Potty Training: When to start, what you need, how to do it, and setting your child up for as few disasters as possible

Two weeks ago, Dr. B (our resident early development specialist) did a post about how to tell when your child is ready for potty training. I determined that Mazzy’s got at least another year before I start spending all day, every day cleaning crap out of the tile grout in my bathroom. Other people felt it was time and asked if Dr. B could give a “how to potty train” seminar.

You asked, she answered. Today, Dr. B breaks down potty training into four easy-to-follow lessons. Lesson #1? Invest in Lysol.


Potty training can be anxiety provoking for many parents, especially when everyone has an opinion on how and when to start. First, make sure your child is ready and then make sure YOU are ready to deal with messy accidents. Bathroom trips must become your #1 priority (even if it means finding the nearest restroom the second after you get onto the highway for a five hour road trip).

Below are ten items recommended to help you in the potty training process.

1. A potty chair or toilet adaptor: to make the seat child-sized.

2. A step stool: Your child’s feet should be able to touch the floor or fully supported to assist with bowel movements.

3. Diapers with color changing strips: Helps you track your child’s regular toileting habits before you start training.

4. Training pants (e.g., pull-ups): Use when your child is first getting introduced to the potty. They are less absorbent than diapers which will increase your child’s discomfort when they are soiled as well as their motivation to use the toilet.

5. Easily removable clothing: Clothing should be quick and easy for your child to pull up and down independently (e.g., clothing with elastic waist bands or velcro).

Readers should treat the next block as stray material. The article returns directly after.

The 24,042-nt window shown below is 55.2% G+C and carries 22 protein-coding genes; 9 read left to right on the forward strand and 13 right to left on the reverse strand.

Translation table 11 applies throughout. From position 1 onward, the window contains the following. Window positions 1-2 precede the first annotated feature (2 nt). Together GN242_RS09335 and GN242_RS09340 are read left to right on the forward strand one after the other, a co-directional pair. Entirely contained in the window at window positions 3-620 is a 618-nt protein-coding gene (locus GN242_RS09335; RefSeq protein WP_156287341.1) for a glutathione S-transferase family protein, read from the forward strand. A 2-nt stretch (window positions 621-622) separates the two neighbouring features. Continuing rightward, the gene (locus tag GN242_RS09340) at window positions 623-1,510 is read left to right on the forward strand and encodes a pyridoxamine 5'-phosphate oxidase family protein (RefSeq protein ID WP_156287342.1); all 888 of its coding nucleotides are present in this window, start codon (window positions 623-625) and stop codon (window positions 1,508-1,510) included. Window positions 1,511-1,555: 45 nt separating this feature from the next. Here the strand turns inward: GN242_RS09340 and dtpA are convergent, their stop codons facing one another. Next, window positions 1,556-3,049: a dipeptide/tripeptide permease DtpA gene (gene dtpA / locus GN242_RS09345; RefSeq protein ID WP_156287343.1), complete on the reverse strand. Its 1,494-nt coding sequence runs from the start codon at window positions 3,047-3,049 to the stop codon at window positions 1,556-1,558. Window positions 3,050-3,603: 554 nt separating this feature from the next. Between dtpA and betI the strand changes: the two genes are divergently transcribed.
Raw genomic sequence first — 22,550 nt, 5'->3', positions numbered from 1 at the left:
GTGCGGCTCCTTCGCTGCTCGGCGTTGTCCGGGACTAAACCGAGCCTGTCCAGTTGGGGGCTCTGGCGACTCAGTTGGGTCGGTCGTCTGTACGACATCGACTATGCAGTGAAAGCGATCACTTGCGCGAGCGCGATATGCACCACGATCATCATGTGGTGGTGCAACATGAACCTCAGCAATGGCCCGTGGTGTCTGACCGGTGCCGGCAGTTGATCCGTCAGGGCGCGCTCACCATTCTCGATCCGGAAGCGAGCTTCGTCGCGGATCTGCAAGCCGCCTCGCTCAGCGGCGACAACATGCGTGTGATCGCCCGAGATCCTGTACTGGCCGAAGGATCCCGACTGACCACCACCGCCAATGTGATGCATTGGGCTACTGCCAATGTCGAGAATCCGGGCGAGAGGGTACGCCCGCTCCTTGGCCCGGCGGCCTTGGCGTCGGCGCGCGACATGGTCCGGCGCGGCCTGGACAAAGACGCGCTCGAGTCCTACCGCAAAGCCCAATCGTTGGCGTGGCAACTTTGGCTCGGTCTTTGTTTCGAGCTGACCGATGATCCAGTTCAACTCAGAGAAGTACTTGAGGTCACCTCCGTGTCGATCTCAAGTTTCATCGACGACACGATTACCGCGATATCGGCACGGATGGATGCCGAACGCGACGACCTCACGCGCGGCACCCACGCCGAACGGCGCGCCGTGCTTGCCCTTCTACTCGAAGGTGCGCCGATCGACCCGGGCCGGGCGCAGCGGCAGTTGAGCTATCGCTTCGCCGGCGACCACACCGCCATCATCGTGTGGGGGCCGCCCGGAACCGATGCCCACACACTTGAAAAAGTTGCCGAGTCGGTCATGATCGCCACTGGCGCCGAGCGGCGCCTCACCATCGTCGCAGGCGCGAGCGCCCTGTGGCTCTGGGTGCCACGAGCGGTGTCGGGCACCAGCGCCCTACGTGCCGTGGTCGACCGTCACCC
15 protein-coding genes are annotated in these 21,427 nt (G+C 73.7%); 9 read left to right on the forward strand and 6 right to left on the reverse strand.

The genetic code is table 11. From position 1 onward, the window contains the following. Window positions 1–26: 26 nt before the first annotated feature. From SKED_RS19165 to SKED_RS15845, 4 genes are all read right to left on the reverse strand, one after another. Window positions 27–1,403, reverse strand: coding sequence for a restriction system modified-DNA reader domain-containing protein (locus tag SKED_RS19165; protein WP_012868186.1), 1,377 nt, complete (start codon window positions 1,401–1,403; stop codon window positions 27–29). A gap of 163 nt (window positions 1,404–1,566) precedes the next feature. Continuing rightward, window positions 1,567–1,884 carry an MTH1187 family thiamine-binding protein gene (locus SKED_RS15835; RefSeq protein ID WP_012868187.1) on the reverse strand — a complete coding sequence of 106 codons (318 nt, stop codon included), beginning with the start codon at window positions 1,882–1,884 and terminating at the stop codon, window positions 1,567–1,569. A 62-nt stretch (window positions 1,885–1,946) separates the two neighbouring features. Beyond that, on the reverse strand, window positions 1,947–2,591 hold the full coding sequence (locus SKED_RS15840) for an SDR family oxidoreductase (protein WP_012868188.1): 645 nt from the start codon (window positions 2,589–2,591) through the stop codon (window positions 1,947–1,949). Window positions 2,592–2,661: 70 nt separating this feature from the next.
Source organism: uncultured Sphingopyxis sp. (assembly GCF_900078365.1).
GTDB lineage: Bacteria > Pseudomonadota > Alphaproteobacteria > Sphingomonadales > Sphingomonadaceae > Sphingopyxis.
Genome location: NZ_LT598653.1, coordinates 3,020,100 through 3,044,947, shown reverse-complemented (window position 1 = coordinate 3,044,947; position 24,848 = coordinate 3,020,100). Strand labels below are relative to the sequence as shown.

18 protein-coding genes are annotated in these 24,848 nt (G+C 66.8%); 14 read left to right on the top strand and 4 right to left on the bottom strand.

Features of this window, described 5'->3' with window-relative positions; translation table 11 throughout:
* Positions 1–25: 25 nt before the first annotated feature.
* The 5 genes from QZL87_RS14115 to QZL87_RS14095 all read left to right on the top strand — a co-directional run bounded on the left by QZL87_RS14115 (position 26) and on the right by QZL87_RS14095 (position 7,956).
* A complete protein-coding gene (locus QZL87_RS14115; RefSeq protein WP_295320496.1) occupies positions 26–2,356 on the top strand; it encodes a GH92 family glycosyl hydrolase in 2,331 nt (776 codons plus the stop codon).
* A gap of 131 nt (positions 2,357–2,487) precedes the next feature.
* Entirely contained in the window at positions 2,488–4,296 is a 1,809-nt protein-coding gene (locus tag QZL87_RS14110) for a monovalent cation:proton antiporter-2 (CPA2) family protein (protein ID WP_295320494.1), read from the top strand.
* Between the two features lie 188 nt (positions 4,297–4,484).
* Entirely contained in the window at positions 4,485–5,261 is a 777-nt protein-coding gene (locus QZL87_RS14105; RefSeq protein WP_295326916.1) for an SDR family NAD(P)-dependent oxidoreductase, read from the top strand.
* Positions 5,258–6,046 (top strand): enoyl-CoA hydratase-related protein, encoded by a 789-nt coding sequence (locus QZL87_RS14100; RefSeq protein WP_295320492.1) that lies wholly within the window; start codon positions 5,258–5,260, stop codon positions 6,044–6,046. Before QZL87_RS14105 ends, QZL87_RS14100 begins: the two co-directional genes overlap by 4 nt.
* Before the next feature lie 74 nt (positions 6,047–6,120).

6. Underwear: Try to find underwear with your child’s favorite cartoon characters.

7. Plastic cover for bed and protective barriers for other items such as car seats, couches, carpet, etc. to avoid getting damaged by accidents.

8. Good cleaning supplies (e.g., carpet cleaner and stain removers): You’ll find out soon enough.

9. Teaching items: Potty training books and dolls that pee can help you teach the steps.

10. Stickers: Use for extra motivation as well as to praise your child when they make a step foward in training.  


1. Switch to training pants and clothes that are quick and easy to pull up and down and let your child practice pulling down the training pants and sitting on the toilet.

2. Determine when your child typically goes. You can use diapers with color changing strips to help you. Children typically need to go 15 to 30 minutes after meals.

3. Motivate your child by going with them to buy the potty and “big boy/girl” underwear. Decorate the potty using stickers and let your child help you set it down in the bathroom.

4. Start training at a good time for your child and the family. Don’t start training if your family is going through any changes such as an upcoming trip, new baby, moving, or changes in childcare arrangements. Instead, hold off until you have more time to be committed to the process and there is more stability in your child’s schedule.


1. Teach your child how to a) recognize the feeling when they need to go; b) tell you when they need to go; c) pull pants up and down; d) sit on the potty; e) wipe properly; f) throw away or flush the toilet paper, and g) wash hands.